Insect Science


Publications
176

Effector Enrichment by Candidatus Liberibacter Promotes Diaphorina citri Feeding via Jasmonic Acid Pathway Suppression

Citation
Liu et al. (2024). Pest Management Science
Names
Liberibacter Ca. Liberibacter asiaticus
Abstract
AbstractBACKGROUNDCitrus huanglongbing (HLB) is a devastating disease caused by Candidatus Liberibacter asiaticus (CLas) that affects the citrus industry. In nature, CLas relies primarily on Diaphorina citri Kuwayama as its vector for dissemination. After D. citri ingests CLas‐infected citrus, the pathogen infiltrates the insect's body, where it thrives, reproduces, and exerts regulatory control over the growth and metabolism of D. citri. Previous studies have shown that CLas alters the composit

Pentastiridius leporinus (Linnaeus, 1761) as a Vector of Phloem-Restricted Pathogens on Potatoes: ‘Candidatus Arsenophonus Phytopathogenicus’ and ‘Candidatus Phytoplasma Solani’

Citation
Therhaag et al. (2024). Insects 15 (3)
Names
Arsenophonus Ca. Arsenophonus phytopathogenicus Ca. Phytoplasma Ca. Phytoplasma solani
Abstract
In Germany, the phloem-sucking planthopper Pentastiridius leporinus (Hemiptera: Cixiidae) currently represents the epidemiological driver for the spread of the syndrome “Basses Richesses” in sugar beets, which results in a reduced sugar content and an economic loss for the farmers. This disease is associated with the γ-proteobacterium ‘Candidatus Arsenophonus phytopathogenicus’ and the Stolbur phytoplasma ‘Candidatus Phytoplasma solani’. Recently, P. leporinus was found in potato fields in Germa

First Report of the Association of the Psyllid Vector Bactericera trigonica (Hemiptera: Triozidae) with ‘Candidatus Liberibacter Solanacearum’ in Italy

Citation
Bertinelli et al. (2024). Insects 15 (2)
Names
Liberibacter “Liberibacter solanacearum”
Abstract
Psyllids, members of the family Triozidae, represent a potential threat to the cultivation of solanaceous and apiaceous crops worldwide, mainly as vectors of the phloem-restricted bacterium ‘Candidatus Liberibacter solanacearum’ (Lso). The Lso haplotypes C, D and E are known to affect apiaceous crops, such as carrot and celery, in several European countries. In Italy, data on the incidence and natural spread of both Lso and psyllids have not been reported so far. In this study, the presence of t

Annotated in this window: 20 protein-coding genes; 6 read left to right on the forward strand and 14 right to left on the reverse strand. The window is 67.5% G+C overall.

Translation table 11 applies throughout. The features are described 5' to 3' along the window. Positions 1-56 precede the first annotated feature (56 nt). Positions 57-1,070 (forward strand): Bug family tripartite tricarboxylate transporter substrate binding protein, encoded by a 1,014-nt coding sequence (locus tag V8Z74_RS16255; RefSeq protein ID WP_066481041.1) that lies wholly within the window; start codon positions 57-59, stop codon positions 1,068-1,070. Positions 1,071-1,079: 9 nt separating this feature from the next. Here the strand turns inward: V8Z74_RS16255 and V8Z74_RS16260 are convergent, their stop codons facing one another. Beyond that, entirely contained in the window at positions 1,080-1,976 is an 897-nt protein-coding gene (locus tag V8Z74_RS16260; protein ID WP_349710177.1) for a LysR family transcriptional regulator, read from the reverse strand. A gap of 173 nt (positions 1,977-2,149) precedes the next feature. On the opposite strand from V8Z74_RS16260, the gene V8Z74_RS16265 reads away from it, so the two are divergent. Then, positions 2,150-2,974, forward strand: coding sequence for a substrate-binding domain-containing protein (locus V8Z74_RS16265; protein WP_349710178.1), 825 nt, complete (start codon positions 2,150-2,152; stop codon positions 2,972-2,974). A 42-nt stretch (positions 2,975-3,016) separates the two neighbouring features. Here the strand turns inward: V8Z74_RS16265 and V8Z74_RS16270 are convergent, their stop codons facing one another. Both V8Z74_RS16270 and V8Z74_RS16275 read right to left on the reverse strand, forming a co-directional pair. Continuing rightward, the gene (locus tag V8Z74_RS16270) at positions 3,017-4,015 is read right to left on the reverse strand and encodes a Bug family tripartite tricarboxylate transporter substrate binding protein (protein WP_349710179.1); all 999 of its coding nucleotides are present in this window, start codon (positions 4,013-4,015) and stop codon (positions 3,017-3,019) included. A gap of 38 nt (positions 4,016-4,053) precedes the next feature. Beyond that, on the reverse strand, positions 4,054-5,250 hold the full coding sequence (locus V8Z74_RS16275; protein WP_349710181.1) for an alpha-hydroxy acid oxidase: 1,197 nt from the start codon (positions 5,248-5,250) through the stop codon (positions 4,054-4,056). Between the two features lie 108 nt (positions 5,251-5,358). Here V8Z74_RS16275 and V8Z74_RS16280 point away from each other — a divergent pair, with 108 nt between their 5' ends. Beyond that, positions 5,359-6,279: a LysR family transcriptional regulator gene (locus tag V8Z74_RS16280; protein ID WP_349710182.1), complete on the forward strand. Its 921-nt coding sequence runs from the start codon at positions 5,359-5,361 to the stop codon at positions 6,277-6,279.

First detection of ‘Candidatus Phytoplasma ulmi’ in Switzerland and in Orientus ishidae Matsumura, 1902

Citation
Oggier et al. (2024). Alpine Entomology 8
Names
Ca. Phytoplasma ulmi
Abstract
‘Candidatus Phytoplasma ulmi’ (Ca. P. ulmi) belongs to the ribosomal subgroup 16SrV-A and is associated with dieback, shoot proliferation and yellows disease on various Ulmus spp. Other plant species, such as Carpinus betulus and Prunus spp. have also been reported infected by the same pathogen. In 2021, in the frame of research activities focused on grapevine’s Flavescence dorée (FD), one specimen of Orientus ishidae - an East Palearctic leafhopper that was identified as an alternative vector o

An update on the presence of Leucomigus candidatus candidatus (Coleoptera, Curculionidae, Lixinae) in Romania

Citation
Olariu et al. (2023). Travaux du Muséum National d’Histoire Naturelle “Grigore Antipa” 66 (2)
Names
Abstract
This survey presents the first precise records of Leucomigus candidatus candidatus (Pallas, 1781) in Romania, confirming thus the presence of this species almost a century after its first and single record. Furthermore, ecology, habitat preference and distribution are discussed. We illustrate this taxon with high quality macro photographs, including the male genitalia with the everted and inflated endophallus. Comparative plates with similar-looking species are provided. New localities from Roma

Accumulation and Transmission of ‘Candidatus Liberibacter solanacearum’ Haplotypes by the Nymphs of Two Psyllid Vectors

Citation
Oh et al. (2023). Insects 14 (12)
Names
“Liberibacter solanacearum”
Abstract
‘Candidatus Liberibacter solanacearum’ (Lso) is a plant pathogenic bacterium transmitted by psyllids that causes significant agricultural damage. Several Lso haplotypes have been reported. Among them, LsoA and LsoB are transmitted by the potato psyllid Bactericera cockerelli and infect solanaceous crops, and LsoD is transmitted by the carrot psyllid B. trigonica and infects apiaceous crops. Several studies evaluated the transmission of these haplotypes by adult psyllids. However, fewer data are